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The Perception of Color

In: Webvision: The Organization of the Retina and Visual System [Internet]. Salt Lake City (UT): University of Utah Health Sciences Center; 1995–.
[updated ].

The Perception of Color

Michael Kalloniatis et al.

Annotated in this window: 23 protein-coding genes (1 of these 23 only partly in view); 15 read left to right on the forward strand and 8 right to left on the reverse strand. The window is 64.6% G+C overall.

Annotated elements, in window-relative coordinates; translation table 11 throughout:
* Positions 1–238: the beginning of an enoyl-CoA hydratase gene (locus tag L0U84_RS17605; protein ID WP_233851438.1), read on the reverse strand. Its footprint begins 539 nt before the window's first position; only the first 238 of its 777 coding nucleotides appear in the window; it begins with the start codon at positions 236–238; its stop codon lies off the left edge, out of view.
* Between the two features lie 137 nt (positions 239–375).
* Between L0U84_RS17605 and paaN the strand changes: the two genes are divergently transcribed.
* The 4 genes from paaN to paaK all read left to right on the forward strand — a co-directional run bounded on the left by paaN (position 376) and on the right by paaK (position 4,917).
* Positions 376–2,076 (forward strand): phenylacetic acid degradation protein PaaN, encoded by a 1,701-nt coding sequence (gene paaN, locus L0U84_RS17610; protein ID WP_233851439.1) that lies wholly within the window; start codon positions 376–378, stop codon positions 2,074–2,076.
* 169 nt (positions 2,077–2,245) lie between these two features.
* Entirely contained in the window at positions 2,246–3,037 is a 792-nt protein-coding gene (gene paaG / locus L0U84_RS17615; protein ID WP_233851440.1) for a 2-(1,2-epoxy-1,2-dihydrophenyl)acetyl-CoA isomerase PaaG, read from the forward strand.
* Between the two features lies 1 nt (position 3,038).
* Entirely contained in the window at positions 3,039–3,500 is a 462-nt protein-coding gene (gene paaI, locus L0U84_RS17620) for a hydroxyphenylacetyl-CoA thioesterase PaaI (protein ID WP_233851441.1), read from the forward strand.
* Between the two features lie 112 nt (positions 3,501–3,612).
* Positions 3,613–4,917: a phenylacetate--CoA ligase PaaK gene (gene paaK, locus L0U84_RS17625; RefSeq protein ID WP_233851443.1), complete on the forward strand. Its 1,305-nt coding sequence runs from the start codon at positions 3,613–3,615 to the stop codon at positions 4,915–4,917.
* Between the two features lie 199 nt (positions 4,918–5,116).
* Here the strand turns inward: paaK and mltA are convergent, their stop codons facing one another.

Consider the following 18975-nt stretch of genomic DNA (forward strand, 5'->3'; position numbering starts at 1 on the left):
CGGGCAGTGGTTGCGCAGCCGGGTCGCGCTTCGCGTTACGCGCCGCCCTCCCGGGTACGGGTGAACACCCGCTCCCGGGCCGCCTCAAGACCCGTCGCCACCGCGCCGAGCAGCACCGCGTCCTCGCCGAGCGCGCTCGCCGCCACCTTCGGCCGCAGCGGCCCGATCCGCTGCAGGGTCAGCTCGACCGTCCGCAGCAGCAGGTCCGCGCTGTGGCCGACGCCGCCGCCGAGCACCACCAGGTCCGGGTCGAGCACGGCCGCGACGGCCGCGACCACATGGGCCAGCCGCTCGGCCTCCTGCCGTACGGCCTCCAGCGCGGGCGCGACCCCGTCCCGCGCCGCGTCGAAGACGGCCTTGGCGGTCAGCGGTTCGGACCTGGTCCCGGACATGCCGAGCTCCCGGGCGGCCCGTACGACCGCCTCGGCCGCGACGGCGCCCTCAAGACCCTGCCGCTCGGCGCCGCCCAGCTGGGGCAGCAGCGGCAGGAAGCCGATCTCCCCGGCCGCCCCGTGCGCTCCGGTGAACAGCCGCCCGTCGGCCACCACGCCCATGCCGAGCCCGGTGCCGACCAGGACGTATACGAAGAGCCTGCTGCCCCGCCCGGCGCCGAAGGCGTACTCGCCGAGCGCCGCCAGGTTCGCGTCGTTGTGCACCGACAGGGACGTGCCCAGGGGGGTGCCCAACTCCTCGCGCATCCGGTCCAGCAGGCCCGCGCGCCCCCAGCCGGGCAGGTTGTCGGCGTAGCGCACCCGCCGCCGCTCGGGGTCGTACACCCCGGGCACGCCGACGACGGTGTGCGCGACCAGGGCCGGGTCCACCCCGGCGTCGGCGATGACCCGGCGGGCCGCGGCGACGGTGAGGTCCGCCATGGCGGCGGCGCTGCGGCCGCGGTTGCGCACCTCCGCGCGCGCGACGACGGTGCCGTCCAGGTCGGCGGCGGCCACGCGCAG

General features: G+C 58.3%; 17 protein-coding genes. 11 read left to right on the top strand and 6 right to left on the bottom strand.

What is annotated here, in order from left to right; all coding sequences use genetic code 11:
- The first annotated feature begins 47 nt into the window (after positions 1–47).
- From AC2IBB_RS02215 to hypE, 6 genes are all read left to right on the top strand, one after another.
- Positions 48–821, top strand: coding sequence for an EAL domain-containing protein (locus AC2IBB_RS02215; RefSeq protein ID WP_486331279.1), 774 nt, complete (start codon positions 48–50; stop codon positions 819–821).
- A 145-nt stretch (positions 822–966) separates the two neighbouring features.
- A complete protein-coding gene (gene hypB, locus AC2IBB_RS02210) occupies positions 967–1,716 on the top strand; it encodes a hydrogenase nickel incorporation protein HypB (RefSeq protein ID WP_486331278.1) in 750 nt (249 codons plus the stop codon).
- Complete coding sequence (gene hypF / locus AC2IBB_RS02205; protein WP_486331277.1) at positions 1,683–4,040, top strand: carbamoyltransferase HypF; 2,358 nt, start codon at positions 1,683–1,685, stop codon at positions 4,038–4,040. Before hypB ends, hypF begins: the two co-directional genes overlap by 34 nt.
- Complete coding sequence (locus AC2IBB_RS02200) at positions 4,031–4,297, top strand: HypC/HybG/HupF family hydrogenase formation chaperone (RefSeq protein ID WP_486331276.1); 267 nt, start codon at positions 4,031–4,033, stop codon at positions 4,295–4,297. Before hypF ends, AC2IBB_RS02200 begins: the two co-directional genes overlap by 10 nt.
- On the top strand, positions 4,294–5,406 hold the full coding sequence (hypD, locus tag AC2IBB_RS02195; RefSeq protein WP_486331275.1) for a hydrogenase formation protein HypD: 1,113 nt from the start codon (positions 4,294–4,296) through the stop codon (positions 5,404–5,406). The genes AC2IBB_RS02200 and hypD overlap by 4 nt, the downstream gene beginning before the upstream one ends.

Color vision processing in the primate visual system is initiated by absorption of light by three different spectral classes of cones. Consequently, color vision is described as being trivariant or trichromatic, and initial psychophysical studies demonstrated that colors could be matched by the use of three different primaries. In 1802, Thomas Young (1) proposed a model that perception of color can be coded by three principal color receptors rather than thousands of color receptors coding for individual colors. Spectral sensitivity of cones can be determined through several methods. Two of these methods include isolating receptoral responses (2) using calculations from color matching function of normals and dichromats (a dichromat is a subject whose retina has one cone photopigment missing) (3), microspectrometry (4), or reflection densitometry (5, 6). The microspectrometer technique involves isolating a single cone and passing light through it. The change in transmission of different wavelengths can be used to calculate the spectral absorption of the cone or determine the change in electrical response. Reflection densitometry involves directing light in the retina and determining the change in absorption as a function of wavelength. These results are subsequently used to calculate spectral absorption.

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